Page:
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Cancer Discov. 2015 Sep;5(9):920-31. doi: 10.1158/2159-8290.CD-15-0125. Epub 2015 Jun 17.

A Genome-Wide Scan Identifies Variants in NFIB Associated with Metastasis in Patients with Osteosarcoma.

Author information

1
Division of Cancer Epidemiology and Genetics, National Cancer Institute, NIH, Bethesda, Maryland. mirabellol@mail.nih.gov.
2
Division of Cancer Epidemiology and Genetics, National Cancer Institute, NIH, Bethesda, Maryland.
3
Department of Pediatrics, University of Minnesota, Minneapolis, Minnesota. Masonic Cancer Center, University of Minnesota, Minneapolis, Minnesota. Department of Genetics, Cell Biology, and Development, University of Minnesota, Minneapolis, Minnesota. Center for Genome Engineering, University of Minnesota, Minneapolis, Minnesota.
4
Department of Pediatrics, University of Minnesota, Minneapolis, Minnesota.
5
Center for Cancer Research, National Cancer Institute, NIH, Bethesda, Maryland.
6
Laboratory of Cancer Biology and Genetics, NCI, NIH, Bethesda, Maryland; College of Veterinary Medicine, Michigan State University, East Lansing, Michigan.
7
Department of Laboratory Medicine and Pathology, University of Minnesota, Minneapolis, Minnesota.
8
Cancer Genomics Research Laboratory, Leidos Biomedical Research, Frederick National Laboratory for Cancer Research, Frederick, Maryland.
9
Nationwide Children's Hospital, and The Ohio State University Department of Pathology and Pediatrics, Columbus, Ohio.
10
Albert Einstein College of Medicine, The Children's Hospital at Montefiore, Bronx, New York.
11
Pediatric Oncology Institute, GRAACC/UNIFESP, São Paulo SP, Brazil.
12
Department of Pediatrics, University Clinic of Navarra, Universidad de Navarra, Pamplona, Spain.
13
University of Toronto, Litwin Centre for Cancer Genetics, Lunenfeld Tanenbaum Research Institute, Mount Sinai Hospital, Toronto, Ontario, Canada.
14
Laboratory of Experimental Oncology, Orthopaedic Rizzoli Institute, Bologna, Italy.
15
University College London Cancer Institute, London, United Kingdom. Royal National Orthopaedic Hospital National Health Service Trust, Stanmore, Middlesex, United Kingdom.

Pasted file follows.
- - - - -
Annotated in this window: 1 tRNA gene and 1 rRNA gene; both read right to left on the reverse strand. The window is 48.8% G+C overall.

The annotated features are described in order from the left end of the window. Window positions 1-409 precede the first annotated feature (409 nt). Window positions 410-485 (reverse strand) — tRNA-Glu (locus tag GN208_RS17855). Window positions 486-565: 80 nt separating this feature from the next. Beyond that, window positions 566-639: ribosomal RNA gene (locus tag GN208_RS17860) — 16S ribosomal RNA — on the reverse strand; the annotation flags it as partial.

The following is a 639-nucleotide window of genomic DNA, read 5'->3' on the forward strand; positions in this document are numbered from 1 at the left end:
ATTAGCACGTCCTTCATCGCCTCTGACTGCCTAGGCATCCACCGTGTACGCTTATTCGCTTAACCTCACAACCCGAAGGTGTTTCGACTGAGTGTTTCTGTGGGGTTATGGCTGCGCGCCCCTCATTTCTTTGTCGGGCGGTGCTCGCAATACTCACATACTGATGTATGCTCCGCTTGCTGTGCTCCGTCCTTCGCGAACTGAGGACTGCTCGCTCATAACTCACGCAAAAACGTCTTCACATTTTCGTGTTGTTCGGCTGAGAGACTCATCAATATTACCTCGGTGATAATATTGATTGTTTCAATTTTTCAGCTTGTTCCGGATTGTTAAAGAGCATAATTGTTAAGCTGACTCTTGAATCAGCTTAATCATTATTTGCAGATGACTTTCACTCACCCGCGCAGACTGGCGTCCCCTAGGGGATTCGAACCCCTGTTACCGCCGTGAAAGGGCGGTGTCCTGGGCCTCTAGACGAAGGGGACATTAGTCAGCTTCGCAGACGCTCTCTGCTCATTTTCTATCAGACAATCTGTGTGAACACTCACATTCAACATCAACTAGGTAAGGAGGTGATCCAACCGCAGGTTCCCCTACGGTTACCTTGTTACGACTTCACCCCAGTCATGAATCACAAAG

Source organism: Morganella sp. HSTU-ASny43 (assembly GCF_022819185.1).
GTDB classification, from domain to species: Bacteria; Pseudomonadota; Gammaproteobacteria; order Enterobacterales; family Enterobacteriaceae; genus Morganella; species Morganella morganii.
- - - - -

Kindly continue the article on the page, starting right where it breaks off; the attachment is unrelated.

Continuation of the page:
16
Royal National Orthopaedic Hospital National Health Service Trust, Stanmore, Middlesex, United Kingdom.
17
Peter MacCallum Cancer Centre, East Melbourne, Victoria, Australia.
18
The Kinghorn Cancer Centre, Garvan Institute of Medical Research, Darlinghurst, New South Wales, Australia.
19
Department of Preventive Medicine, Keck School of Medicine of the University of Southern California, Los Angeles, California.
20
Stanford University and Lucile Packard Children's Hospital, Palo Alto, California.
21
Masonic Cancer Center, University of Minnesota, Minneapolis, Minnesota.
22
Department of Genetics, Cell Biology, and Development, University of Minnesota, Minneapolis, Minnesota.

Abstract

Metastasis is the leading cause of death in patients with osteosarcoma, the most common pediatric bone malignancy. We conducted a multistage genome-wide association study of osteosarcoma metastasis at diagnosis in 935 osteosarcoma patients to determine whether germline genetic variation contributes to risk of metastasis. We identified an SNP, rs7034162, in NFIB significantly associated with metastasis in European osteosarcoma cases, as well as in cases of African and Brazilian ancestry (meta-analysis of all cases: P = 1.2 × 10(-9); OR, 2.43; 95% confidence interval, 1.83-3.24). The risk allele was significantly associated with lowered NFIB expression, which led to increased osteosarcoma cell migration, proliferation, and colony formation. In addition, a transposon screen in mice identified a significant proportion of osteosarcomas harboring inactivating insertions in Nfib and with lowered NFIB expression. These data suggest that germline genetic variation at rs7034162 is important in osteosarcoma metastasis and that NFIB is an osteosarcoma metastasis susceptibility gene.

SIGNIFICANCE:

Metastasis at diagnosis in osteosarcoma is the leading cause of death in these patients. Here we show data that are supportive for the NFIB locus as associated with metastatic potential in osteosarcoma.

PMID:
26084801
PMCID:
PMC4560660
DOI:
10.1158/2159-8290.CD-15-0125
[Indexed for MEDLINE]
Free PMC Article

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